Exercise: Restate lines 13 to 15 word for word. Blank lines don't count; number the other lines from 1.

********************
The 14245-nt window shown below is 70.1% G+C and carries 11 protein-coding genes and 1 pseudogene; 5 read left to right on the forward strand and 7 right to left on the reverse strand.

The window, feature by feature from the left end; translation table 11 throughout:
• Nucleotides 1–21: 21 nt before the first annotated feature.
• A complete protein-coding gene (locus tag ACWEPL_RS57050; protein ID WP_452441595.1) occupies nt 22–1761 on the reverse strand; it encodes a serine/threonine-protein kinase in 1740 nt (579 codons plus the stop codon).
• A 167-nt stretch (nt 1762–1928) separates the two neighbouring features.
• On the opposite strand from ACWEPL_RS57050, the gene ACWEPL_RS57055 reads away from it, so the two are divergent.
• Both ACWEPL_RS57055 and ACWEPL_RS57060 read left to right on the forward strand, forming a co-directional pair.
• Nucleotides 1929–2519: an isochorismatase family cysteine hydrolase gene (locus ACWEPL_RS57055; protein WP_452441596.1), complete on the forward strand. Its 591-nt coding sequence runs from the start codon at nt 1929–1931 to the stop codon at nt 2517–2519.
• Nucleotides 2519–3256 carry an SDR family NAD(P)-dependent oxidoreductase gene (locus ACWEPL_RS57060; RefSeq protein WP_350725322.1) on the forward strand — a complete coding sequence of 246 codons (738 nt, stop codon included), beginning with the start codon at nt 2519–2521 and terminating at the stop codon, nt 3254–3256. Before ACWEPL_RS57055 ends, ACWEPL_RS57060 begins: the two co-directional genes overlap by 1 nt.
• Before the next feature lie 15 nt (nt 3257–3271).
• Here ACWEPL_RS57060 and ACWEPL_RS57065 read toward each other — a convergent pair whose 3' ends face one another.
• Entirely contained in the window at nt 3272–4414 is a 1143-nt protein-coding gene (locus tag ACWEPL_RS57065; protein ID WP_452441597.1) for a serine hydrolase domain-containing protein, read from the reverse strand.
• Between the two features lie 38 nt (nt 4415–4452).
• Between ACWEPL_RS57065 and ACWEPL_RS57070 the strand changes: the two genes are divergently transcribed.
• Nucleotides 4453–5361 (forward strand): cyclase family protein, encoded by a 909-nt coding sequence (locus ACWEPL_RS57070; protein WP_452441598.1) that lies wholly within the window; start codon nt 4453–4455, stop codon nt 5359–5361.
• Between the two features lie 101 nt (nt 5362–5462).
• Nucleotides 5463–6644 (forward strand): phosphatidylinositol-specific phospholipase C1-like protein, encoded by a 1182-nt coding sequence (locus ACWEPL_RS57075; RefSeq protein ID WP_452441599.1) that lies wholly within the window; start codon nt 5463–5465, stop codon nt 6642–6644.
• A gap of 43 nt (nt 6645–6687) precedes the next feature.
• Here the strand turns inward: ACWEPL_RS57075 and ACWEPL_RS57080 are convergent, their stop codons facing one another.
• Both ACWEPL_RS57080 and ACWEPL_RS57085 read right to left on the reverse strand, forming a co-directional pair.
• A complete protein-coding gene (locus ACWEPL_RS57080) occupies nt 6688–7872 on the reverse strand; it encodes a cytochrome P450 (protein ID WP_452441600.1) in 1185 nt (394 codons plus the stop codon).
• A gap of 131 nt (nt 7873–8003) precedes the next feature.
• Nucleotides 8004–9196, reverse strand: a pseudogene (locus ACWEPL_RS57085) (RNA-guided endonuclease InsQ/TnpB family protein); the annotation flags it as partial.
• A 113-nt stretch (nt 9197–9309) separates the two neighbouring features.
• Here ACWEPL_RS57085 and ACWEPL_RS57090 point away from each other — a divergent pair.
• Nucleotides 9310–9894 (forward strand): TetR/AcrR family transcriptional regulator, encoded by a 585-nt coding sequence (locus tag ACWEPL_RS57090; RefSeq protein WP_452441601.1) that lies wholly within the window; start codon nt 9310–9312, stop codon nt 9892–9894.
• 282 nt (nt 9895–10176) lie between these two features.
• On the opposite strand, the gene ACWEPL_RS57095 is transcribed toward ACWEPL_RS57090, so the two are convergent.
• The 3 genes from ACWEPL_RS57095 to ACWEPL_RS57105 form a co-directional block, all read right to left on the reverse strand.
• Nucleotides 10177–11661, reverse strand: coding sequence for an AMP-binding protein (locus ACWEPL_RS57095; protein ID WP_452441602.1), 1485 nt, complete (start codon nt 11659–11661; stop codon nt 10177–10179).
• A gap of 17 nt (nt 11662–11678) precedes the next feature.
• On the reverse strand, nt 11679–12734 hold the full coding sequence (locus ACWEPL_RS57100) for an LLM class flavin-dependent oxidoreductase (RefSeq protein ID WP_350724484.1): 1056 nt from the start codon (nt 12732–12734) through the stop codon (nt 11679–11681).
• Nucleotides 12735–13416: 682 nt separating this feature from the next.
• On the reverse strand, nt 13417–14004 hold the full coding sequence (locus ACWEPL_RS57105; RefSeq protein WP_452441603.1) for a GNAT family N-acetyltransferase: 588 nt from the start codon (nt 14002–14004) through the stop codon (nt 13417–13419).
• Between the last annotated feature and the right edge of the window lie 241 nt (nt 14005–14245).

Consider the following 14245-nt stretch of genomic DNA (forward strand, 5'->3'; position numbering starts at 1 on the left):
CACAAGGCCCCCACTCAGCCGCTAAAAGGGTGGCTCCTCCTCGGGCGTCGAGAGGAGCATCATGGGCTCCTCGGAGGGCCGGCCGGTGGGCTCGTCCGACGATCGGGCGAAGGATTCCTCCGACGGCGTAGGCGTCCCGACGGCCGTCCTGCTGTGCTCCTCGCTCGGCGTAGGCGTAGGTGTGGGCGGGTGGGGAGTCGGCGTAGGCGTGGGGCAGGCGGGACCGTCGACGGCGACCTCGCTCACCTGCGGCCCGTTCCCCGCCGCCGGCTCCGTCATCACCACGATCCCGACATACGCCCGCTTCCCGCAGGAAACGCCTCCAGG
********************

• Between the two features lie 38 nt (nt 4415–4452).
• Between ACWEPL_RS57065 and ACWEPL_RS57070 the strand changes: the two genes are divergently transcribed.
• Nucleotides 4453–5361 (forward strand): cyclase family protein, encoded by a 909-nt coding sequence (locus ACWEPL_RS57070; protein WP_452441598.1) that lies wholly within the window; start codon nt 4453–4455, stop codon nt 5359–5361.